The choice on whether to biopsy or not is IMHO up to the OP. If the child's symptoms are impacting her severely and the wait is too long for the biopsy personally I would just get her on the diet. 

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Maybe I'm reading this wrong due to not having enough coffee, but based on the numbers supplied, her daughter's IgA levels are in the normal range.  Also, young children often test on the low side for IgA and then that normalizes as they get a bit older.  I don't see anything out of the ordinary with her total IgA.

 

Thrillrose---with a child that young I think getting a biopsy is important.  When she starts schools, having the positive biopsy will be very important if you need accommodations in school for her.  I'm also wondering if you just got her results back or if you are just now asking questions.  That is a long time to have to wait for results.  What symptoms is your daughter having that prompted the testing?

I got the results not long after testing, but I'm headed back to the paed in a couple of weeks so have been looking into the results a bit more in depth. At the time the paed gave a 99% sure this is celiacs. My daughter had been on a gluten-free diet since that day.

I guess it's kid of hard to come to terms with. I have five older children with no obvious digestive issues. There is no celiacs in my family or my husbands. It seems to have come out of the blue.

She was tested due to failure to thrive. She did not put on any weight from 6-10 months. However she was prem and is a very high energy child.

I also worry now that if we do the endoscopy it will be false negative as she will have been gluten free for at least 2-3 months.

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You don't need a positive biopsy to get accommodations in schools, you need a positive diagnosis.  If your doctor is willing to diagnose her based on her blood tests and her (hopefully positive) response to the gluten free diet, then you are all set.  Those two things are enough to be certain, but some doctors hold out for a positive biopsy.  You could also do the endoscopy and not find damage, which will not rule out Celiac.  There could be lots of reasons why damage was not found (it could simply be missed) and already being gluten free will further compromise the results.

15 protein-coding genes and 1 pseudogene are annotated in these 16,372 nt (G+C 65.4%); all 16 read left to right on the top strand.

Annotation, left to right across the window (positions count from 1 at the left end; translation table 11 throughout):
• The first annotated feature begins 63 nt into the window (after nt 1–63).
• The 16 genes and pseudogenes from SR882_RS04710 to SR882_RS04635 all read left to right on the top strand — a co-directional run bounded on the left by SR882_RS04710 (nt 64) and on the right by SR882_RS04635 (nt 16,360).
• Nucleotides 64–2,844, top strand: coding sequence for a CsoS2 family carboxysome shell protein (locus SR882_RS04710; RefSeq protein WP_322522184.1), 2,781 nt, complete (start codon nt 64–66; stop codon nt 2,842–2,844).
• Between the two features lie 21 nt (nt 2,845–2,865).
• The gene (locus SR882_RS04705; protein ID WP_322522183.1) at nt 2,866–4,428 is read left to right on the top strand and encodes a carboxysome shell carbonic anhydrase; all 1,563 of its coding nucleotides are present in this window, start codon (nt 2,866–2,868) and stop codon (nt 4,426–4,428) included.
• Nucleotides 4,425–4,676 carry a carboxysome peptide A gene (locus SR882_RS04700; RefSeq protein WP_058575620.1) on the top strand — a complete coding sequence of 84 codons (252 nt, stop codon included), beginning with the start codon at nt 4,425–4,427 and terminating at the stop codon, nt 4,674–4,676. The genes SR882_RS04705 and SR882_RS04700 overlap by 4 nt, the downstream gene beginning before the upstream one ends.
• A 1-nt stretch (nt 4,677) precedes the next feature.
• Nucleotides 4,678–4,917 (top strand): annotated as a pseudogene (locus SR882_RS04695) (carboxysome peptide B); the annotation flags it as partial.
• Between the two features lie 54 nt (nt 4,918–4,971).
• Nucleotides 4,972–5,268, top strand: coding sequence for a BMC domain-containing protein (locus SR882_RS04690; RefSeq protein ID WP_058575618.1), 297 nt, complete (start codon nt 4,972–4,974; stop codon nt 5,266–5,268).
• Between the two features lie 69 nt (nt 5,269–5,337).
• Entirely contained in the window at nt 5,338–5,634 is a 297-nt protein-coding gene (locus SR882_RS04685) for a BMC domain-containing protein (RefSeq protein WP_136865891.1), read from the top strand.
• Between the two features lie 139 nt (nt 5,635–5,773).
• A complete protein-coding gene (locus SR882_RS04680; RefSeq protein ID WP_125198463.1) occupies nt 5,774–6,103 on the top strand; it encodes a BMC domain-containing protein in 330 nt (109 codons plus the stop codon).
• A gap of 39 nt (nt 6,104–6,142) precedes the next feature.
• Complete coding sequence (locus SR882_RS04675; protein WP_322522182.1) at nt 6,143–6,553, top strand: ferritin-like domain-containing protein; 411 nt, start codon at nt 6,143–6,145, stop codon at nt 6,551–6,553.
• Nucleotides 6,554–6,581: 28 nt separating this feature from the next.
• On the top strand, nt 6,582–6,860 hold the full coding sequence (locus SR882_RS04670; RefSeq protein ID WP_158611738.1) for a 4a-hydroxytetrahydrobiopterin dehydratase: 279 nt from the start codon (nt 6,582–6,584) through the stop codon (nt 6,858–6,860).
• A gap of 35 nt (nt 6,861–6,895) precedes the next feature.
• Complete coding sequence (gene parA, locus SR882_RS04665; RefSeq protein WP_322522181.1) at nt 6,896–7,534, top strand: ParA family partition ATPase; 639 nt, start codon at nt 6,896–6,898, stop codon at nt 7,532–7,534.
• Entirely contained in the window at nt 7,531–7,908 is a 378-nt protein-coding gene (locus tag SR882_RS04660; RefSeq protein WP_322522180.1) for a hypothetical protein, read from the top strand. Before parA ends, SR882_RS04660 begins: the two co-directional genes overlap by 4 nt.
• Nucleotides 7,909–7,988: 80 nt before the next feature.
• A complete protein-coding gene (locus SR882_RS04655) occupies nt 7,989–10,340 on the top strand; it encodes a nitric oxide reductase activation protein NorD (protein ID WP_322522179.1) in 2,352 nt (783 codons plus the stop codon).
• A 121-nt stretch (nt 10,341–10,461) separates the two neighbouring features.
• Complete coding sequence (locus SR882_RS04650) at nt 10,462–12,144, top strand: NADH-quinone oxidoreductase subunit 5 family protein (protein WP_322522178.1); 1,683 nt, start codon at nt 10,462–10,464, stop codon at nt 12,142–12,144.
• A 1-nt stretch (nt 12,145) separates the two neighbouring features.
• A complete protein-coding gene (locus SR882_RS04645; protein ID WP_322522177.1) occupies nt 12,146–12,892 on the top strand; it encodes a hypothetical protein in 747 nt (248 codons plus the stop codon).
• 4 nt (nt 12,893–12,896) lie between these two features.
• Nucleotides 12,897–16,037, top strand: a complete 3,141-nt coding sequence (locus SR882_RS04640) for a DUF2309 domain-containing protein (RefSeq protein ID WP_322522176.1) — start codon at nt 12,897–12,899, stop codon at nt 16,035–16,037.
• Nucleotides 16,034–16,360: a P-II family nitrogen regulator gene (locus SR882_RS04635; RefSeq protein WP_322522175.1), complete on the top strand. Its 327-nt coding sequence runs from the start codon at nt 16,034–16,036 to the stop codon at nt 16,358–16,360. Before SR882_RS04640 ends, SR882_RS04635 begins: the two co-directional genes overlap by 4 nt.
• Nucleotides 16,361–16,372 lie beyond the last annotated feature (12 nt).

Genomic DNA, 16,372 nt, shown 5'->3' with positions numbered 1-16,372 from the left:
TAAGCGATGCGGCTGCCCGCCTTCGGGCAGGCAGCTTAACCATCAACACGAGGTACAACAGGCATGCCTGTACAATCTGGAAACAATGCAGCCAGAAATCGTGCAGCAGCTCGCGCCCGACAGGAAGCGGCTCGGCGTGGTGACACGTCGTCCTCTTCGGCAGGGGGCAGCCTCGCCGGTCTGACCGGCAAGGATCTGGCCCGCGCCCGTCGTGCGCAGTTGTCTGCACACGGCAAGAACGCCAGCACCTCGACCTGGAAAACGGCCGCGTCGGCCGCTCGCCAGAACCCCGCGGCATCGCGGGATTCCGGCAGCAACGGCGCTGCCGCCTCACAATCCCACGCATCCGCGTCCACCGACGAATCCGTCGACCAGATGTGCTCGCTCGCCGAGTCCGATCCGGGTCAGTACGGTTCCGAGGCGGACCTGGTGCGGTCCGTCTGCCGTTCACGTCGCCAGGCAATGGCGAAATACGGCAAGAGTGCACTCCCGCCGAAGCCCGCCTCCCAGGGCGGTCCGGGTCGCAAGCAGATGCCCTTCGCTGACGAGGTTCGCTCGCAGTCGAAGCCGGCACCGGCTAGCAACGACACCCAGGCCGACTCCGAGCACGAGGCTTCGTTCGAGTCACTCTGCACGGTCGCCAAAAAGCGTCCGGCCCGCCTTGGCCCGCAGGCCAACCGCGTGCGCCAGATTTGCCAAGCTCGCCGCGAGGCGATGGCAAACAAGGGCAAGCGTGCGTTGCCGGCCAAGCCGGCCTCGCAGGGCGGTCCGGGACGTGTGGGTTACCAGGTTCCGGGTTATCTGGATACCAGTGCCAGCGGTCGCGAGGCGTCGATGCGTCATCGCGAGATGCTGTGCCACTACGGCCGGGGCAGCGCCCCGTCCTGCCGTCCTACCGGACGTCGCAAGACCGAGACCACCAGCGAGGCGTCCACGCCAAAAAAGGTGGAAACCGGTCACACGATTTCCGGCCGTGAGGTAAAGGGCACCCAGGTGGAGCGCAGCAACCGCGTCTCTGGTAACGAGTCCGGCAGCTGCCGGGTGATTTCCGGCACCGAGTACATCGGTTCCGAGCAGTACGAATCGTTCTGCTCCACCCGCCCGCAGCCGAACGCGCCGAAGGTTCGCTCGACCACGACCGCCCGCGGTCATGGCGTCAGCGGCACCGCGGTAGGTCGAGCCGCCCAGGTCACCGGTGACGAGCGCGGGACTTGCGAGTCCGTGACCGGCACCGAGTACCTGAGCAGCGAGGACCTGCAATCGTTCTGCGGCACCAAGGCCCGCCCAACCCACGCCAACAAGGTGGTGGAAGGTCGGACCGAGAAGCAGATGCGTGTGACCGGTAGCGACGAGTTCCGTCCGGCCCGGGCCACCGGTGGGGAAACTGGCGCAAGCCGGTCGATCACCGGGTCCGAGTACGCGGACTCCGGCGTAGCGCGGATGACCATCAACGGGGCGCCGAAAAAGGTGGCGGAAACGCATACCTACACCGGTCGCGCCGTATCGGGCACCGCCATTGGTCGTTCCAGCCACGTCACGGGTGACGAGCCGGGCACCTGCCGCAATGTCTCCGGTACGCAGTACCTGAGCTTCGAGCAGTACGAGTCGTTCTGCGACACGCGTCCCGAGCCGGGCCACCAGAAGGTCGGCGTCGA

When my son was diagnosed it felt like it was also "out of the blue" as no one in my family or my husbands had really ever heard of it.  Turns out that after looking deeper, I suspect several family members had/have it and were just never diagnosed. We also have some other autoimmune disorders in the family . . . I feel like they are all related.

 

I had all the classic symptoms for about 5 years and never considered it to be diet related.  I was seeing several different doctors for a variety of symptoms that all seemed unrelated (cardiac, neurological, GI, etc.)  When my blood test was positive, I gave up gluten and everything resolved itself.  If my son had not been diagnosed, I would have never known.

 

Most importantly:  Is the diet helping your daughter?

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I got the results not long after testing, but I'm headed back to the paed in a couple of weeks so have been looking into the results a bit more in depth. At the time the paed gave a 99% sure this is celiacs. My daughter had been on a gluten-free diet since that day.

I guess it's kid of hard to come to terms with. I have five older children with no obvious digestive issues. There is no celiacs in my family or my husbands. It seems to have come out of the blue.

She was tested due to failure to thrive. She did not put on any weight from 6-10 months. However she was prem and is a very high energy child.

I also worry now that if we do the endoscopy it will be false negative as she will have been gluten free for at least 2-3 months.

She has to be eating gluten for any further testing for celiac so the endo will be a false negative if she has been gluten free. You could recheck her tests at 6 months gluten free and see if the levels went down but I think her recovery on the diet will help you to deal with the diagnosis.

As Cara mentioned not all celiacs show digestive symptoms. Some will have neuro issues, headaches, mood issues, joint and muscle problems, skin problems etc.